Although the keto diet is an effective tool for most people who try it, there are some who may not do as well. Some people who try keto report experiencing a rash, constipation or a bloated feeling. For those people, perhaps switch over to a general low-carb diet (ideally less than 50g carbs a day and certainly less than 100g, max) rather than keto. Just make sure you stick to high-quality, minimally processed carbs, e.g. sweet potatoes, beetroot, blueberries, quinoa. This will hopefully relieve any side effects while still giving you benefits of relative carb restriction and overall health gains.
If you are a Type 1 diabetic – you should only try keto after consulting your GP.
If you are pregnant, there are certain keto foods you need to avoid, e.g. soft blue cheeses, raw/partially cooked eggs, paté, raw/undercooked meats, cold cured meats… Here is a comprehensive list.
Does keto work without exercise?
By “work” we assume you mean will you lose weight? The simple answer is yes. However, the purpose of almost any diet is to lose fat, not just weight. (After all, you can lose weight but if that loss is muscle, that’s not good). This is why simply looking at your weight is not an accurate gauge of how well a diet is working for you. Weight loss fluctuates – that’s just the way it is; whereas fat loss is quite predictable and linear. For this reason, weight alone is not a good measure of a diet’s effectiveness.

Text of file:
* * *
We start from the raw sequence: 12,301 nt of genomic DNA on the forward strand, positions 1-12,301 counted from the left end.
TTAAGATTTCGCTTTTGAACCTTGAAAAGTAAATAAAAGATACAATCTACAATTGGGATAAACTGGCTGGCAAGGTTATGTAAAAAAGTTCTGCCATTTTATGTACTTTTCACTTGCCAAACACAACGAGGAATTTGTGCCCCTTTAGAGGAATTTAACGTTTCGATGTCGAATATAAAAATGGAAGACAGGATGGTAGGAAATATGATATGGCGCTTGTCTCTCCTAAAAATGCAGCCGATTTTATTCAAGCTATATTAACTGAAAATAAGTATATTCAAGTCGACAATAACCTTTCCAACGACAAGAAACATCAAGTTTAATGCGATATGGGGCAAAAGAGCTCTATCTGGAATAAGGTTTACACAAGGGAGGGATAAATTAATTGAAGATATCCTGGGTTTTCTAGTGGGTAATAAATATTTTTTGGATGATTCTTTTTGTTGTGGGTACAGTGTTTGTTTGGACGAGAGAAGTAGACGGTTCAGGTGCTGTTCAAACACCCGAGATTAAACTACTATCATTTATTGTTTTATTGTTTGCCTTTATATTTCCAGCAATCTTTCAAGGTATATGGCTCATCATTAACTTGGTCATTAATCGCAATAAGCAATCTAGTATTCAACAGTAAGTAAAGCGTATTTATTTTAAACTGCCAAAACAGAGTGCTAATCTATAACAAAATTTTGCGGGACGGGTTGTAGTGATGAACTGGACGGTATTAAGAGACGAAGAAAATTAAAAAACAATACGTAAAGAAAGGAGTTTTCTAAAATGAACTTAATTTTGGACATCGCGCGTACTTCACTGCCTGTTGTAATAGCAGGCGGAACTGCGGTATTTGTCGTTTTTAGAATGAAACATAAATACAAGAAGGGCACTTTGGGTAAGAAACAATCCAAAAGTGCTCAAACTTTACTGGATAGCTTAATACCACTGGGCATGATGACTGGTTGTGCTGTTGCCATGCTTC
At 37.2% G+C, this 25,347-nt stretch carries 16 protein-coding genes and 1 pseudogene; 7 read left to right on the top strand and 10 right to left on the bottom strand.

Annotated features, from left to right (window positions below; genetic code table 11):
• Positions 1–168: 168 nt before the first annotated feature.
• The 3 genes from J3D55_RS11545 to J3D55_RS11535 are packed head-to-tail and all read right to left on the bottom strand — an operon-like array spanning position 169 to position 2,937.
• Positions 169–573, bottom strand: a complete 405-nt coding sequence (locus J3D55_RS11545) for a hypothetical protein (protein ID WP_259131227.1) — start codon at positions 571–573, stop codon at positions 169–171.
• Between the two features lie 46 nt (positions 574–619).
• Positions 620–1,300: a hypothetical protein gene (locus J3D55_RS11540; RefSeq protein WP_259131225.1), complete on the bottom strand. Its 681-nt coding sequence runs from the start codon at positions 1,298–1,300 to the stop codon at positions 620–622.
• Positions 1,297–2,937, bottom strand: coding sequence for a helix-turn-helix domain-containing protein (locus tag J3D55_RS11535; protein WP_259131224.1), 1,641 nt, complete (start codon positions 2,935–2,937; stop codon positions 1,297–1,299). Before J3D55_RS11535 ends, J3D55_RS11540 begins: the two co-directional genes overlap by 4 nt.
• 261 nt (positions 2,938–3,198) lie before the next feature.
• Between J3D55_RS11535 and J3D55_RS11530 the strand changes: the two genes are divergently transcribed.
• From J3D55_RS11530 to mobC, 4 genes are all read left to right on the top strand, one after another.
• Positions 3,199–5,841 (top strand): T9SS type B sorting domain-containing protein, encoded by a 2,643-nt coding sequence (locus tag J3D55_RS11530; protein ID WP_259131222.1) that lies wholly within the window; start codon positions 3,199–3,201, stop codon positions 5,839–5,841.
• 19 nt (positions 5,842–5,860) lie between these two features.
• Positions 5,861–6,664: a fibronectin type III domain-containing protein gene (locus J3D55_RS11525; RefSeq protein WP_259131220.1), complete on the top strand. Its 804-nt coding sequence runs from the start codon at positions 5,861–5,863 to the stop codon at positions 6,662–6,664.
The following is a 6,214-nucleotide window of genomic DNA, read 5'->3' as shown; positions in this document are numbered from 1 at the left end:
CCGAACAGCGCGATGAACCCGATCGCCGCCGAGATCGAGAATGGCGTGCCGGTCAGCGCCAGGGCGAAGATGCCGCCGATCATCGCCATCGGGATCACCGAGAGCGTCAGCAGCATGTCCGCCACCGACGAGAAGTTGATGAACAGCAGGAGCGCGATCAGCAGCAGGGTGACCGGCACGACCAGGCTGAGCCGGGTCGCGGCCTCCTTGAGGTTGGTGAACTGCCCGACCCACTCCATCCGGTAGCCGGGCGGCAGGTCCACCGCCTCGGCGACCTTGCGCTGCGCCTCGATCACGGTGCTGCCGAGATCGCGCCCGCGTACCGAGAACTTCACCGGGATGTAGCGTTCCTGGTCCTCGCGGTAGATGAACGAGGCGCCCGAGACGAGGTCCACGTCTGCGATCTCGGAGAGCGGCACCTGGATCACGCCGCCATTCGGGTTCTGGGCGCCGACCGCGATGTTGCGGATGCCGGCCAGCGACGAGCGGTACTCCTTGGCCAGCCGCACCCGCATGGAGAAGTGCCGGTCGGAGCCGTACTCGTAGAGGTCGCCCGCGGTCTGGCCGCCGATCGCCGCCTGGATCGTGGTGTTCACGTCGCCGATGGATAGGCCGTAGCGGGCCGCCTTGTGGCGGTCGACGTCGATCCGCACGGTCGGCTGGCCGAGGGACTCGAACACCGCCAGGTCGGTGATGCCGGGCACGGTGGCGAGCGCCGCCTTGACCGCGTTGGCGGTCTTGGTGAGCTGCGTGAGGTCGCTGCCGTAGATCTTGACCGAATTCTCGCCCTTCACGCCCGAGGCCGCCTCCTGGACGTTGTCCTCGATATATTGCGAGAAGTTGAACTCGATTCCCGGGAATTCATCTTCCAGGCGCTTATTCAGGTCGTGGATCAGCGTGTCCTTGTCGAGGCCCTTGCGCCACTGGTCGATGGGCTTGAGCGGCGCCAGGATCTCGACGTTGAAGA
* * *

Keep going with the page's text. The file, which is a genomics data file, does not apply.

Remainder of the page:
So, you will definitely lose “weight” on a keto diet without exercise but if your goal is to improve your health and to keep the weight off, it is advisable to incorporate some kind of resistance training into your fitness schedule.
Do I need to exercise on the keto diet?
“You can’t outrun a bad diet” is a phrase you’ll often hear. Basically, no matter how much exercise you do, if you’re not eating right you will never meet your physical goals, e.g. weight loss, building muscle etc.